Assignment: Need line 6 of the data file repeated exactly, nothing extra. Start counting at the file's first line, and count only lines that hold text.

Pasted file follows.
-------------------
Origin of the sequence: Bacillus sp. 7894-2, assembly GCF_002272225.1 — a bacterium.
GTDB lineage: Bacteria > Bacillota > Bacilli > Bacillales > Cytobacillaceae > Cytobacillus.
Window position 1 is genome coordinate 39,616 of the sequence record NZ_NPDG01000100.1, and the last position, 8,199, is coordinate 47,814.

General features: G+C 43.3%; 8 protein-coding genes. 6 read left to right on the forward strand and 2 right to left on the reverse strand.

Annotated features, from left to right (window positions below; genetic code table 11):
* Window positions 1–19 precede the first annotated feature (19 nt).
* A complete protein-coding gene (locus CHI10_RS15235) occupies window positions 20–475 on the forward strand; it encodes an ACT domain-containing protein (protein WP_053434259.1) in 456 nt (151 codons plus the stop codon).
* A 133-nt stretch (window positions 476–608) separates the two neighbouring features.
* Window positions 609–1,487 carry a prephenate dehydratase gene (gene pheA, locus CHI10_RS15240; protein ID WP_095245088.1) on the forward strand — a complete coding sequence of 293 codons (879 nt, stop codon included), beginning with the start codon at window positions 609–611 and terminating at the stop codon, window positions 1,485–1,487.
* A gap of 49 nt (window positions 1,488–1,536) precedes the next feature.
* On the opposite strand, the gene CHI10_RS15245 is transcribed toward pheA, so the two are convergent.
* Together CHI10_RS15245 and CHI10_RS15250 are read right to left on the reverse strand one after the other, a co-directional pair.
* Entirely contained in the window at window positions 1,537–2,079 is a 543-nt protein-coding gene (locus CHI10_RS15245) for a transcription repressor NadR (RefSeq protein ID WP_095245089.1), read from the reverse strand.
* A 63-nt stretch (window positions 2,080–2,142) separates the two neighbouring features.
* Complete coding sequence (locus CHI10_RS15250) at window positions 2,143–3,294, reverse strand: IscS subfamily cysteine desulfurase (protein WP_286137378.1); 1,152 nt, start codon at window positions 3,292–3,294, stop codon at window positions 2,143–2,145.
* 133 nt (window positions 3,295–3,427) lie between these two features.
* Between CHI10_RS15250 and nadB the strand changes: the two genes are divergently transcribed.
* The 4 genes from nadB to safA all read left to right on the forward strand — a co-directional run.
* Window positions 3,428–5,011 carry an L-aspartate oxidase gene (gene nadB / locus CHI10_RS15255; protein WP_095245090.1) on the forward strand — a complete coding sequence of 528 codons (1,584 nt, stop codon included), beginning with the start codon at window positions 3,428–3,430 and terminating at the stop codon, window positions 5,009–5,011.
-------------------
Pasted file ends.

* Window positions 1–19 precede the first annotated feature (19 nt).